Dipole magnets are probably the best-known source of magnetic fields. They consist of a north and south pole; while one end magnetically attracts, the opposite repels. If you cut a magnet in half, you are left with two magnets, each with its own north and south pole. This apparent absence of an isolated magnetic pole - or “magnetic monopole” - has puzzled physicists for more than a century. It would seem perfectly natural for this particle to be present in our universe; Maxwell’s equations would reflect complete symmetry between electricity and magnetism if particles with magnetic charge were observed. So far the mystery remains: while every known particle in our universe is either electrically charged or neutral, none have been found to be magnetically charged.

3rd June 2019

Highlights from LHCP2018

Physicists from around the globe assembled this week at the Centre Domenico in Bologna, Italy, the site of Europe’s oldest university, to attend the sixth annual conference on Large Hadron Collider Physics (LHCP2018). The 425 participants enjoyed picturesque architecture, world-renowned cuisine, and a full menu of recent physics results from the LHC. A sample platter of a few of the tasty morsels is presented.

11th June 2018

ATLAS observes direct interaction of Higgs boson with top quark

The ATLAS Collaboration at CERN has announced the observation of Higgs bosons produced together with a top-quark pair. Observing this extremely rare process is a significant milestone for the field of High-Energy Physics. It allows physicists to test critical parameters of the Higgs mechanism in the Standard Model of particle physics.

4th June 2018

New ATLAS result establishes production of Higgs boson in association with top quarks

According to the Standard Model, quarks, charged leptons, and W and Z bosons obtain their mass through interactions with the Higgs field, whose fluctuation gives rise to the Higgs boson. To test this theory, ATLAS takes high-precision measurements of the interactions between the Higgs boson and these particles. While experiments had observed and measured the Higgs boson decaying to pairs of W or Z bosons, photons or tau leptons, the Higgs coupling to quarks had – until now – not been observed.

4th June 2018

Something old, something new: perspective of LHCP2017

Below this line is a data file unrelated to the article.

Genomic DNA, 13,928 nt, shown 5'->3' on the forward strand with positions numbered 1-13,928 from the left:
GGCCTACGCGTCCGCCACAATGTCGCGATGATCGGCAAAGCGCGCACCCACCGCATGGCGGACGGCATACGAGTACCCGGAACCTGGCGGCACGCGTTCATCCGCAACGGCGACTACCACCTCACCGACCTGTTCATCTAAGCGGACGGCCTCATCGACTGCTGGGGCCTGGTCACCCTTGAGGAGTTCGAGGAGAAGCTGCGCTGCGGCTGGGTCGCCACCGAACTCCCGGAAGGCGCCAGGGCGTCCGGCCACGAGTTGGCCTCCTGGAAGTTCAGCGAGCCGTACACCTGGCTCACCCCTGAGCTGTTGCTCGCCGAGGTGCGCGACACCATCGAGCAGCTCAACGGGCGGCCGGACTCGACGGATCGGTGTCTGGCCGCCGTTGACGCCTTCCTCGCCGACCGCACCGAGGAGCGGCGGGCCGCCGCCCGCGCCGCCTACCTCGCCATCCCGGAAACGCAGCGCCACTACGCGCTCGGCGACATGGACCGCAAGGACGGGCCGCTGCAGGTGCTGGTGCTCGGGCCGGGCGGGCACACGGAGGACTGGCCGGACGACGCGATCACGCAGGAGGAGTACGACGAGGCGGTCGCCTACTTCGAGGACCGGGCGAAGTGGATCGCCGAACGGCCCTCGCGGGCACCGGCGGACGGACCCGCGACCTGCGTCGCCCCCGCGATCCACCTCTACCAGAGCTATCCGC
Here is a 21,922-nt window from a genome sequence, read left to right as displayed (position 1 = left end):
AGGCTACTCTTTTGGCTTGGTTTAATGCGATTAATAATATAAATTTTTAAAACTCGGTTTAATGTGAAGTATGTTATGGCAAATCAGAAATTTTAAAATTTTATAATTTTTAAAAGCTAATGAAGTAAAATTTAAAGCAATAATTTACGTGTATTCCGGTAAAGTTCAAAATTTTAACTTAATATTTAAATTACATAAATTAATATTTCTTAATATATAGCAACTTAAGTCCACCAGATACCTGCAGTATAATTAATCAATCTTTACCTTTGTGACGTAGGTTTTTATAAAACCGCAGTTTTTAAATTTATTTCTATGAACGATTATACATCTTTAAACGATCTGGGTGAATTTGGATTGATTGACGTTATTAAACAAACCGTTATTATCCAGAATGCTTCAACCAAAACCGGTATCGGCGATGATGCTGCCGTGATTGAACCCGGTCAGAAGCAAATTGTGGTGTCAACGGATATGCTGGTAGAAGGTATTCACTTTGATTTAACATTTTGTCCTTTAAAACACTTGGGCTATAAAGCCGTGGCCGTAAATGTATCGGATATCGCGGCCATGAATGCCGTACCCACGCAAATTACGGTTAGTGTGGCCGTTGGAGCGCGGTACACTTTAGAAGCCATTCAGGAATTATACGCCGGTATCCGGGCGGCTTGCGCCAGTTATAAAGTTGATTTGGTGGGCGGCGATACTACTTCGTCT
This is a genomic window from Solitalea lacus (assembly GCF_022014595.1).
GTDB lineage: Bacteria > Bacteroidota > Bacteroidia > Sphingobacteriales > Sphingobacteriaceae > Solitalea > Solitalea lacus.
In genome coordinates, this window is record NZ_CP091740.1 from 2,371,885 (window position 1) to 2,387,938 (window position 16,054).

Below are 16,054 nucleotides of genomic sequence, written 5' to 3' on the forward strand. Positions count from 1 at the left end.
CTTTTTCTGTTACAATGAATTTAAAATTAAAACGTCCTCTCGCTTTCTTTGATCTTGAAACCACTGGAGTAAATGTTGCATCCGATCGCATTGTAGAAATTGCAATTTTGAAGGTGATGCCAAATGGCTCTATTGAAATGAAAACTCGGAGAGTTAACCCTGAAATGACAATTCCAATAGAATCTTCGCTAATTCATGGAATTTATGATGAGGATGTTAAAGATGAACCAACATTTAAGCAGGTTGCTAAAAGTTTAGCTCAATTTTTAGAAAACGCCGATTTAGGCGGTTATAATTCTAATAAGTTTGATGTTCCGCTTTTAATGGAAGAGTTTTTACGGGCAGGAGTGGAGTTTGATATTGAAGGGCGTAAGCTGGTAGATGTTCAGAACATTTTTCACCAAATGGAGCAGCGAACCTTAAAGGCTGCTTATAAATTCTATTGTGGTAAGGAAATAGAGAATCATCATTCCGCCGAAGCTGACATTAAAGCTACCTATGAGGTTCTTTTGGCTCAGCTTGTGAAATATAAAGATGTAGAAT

More than 400 physicists from around the world visiting Shanghai to hear the latest LHC results, at the fifth annual Large Hadron Collider Physics (LHCP17) conference. It was a wonderful opportunity for Chinese particle physicists and students, who do not often have the chance to travel abroad! Even for me, although I have been working on the LHC for almost 10 years, this was still my first time attending such a high-level conference to hear the first-rate physics results from all four experiments at the Large Hadron Collider.

7th June 2017

ATLAS highlights from LHCP

The fifth annual Large Hadron Collider Physics (LHCP2017) conference was held this week at Shanghai Jiao Tong University in a leafy suburb in the former French concession in Shanghai, China. This year there were more participants than ever before: 470 people from universities across the globe. ATLAS presented an interesting set of new results exploiting the high statistics of the combined 2015 and 2016 dataset.

23rd May 2017

ATLAS releases new results in search for weakly-interacting supersymmetric particles

Supersymmetry is an extension to the Standard Model that may explain the origin of dark matter and pave the way to a grand unified theory of nature. For each particle of the Standard Model, supersymmetry introduces an exotic new “super-partner,” which may be produced in proton-proton collisions. Searching for these particles is currently one of the top priorities of the LHC physics program. A discovery would transform our understanding of the building blocks of matter and the fundamental forces, leading to a paradigm shift in physics similar to when Einstein’s relativity superseded classical Newtonian physics in the early 20th century.

18th May 2017

Hunting for the superpartner of the top quark

Supersymmetry (SUSY) is one of the most attractive theories extending the Standard Model of particle physics. SUSY would provide a solution to several of the Standard Model’s unanswered questions, by more than doubling the number of elementary particles, giving each fermion a bosonic partner and vice versa. In many SUSY models the lightest supersymmetric particle (LSP) constitutes dark matter.